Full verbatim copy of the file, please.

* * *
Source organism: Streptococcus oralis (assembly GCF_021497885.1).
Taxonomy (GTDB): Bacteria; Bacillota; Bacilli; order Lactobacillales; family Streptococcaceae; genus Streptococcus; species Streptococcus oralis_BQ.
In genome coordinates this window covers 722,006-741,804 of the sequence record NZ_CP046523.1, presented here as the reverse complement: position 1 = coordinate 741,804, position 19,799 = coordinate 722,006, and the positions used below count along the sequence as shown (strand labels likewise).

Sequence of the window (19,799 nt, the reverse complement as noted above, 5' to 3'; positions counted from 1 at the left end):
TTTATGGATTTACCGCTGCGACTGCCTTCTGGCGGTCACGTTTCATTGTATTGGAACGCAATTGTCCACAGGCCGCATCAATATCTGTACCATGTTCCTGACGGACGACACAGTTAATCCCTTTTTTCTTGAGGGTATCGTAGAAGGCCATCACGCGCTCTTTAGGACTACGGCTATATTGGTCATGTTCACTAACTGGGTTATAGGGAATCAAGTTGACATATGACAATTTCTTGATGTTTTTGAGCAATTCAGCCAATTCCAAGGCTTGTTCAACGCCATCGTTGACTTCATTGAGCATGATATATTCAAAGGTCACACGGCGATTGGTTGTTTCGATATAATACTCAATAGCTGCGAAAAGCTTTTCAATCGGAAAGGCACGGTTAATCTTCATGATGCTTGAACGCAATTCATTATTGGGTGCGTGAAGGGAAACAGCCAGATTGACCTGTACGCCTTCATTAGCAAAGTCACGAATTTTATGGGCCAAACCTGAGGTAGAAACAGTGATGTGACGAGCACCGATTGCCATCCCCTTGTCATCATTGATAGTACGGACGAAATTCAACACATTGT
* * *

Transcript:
Source organism: Streptococcus oralis (assembly GCF_021497885.1).
Taxonomy (GTDB): Bacteria; Bacillota; Bacilli; order Lactobacillales; family Streptococcaceae; genus Streptococcus; species Streptococcus oralis_BQ.
In genome coordinates this window covers 722,006-741,804 of the sequence record NZ_CP046523.1, presented here as the reverse complement: position 1 = coordinate 741,804, position 19,799 = coordinate 722,006, and the positions used below count along the sequence as shown (strand labels likewise).

Sequence of the window (19,799 nt, the reverse complement as noted above, 5' to 3'; positions counted from 1 at the left end):
TTTATGGATTTACCGCTGCGACTGCCTTCTGGCGGTCACGTTTCATTGTATTGGAACGCAATTGTCCACAGGCCGCATCAATATCTGTACCATGTTCCTGACGGACGACACAGTTAATCCCTTTTTTCTTGAGGGTATCGTAGAAGGCCATCACGCGCTCTTTAGGACTACGGCTATATTGGTCATGTTCACTAACTGGGTTATAGGGAATCAAGTTGACATATGACAATTTCTTGATGTTTTTGAGCAATTCAGCCAATTCCAAGGCTTGTTCAACGCCATCGTTGACTTCATTGAGCATGATATATTCAAAGGTCACACGGCGATTGGTTGTTTCGATATAATACTCAATAGCTGCGAAAAGCTTTTCAATCGGAAAGGCACGGTTAATCTTCATGATGCTTGAACGCAATTCATTATTGGGTGCGTGAAGGGAAACAGCCAGATTGACCTGTACGCCTTCATTAGCAAAGTCACGAATTTTATGGGCCAAACCTGAGGTAGAAACAGTGATGTGACGAGCACCGATTGCCATCCCCTTGTCATCATTGATAGTACGGACGAAATTCAACACATTGT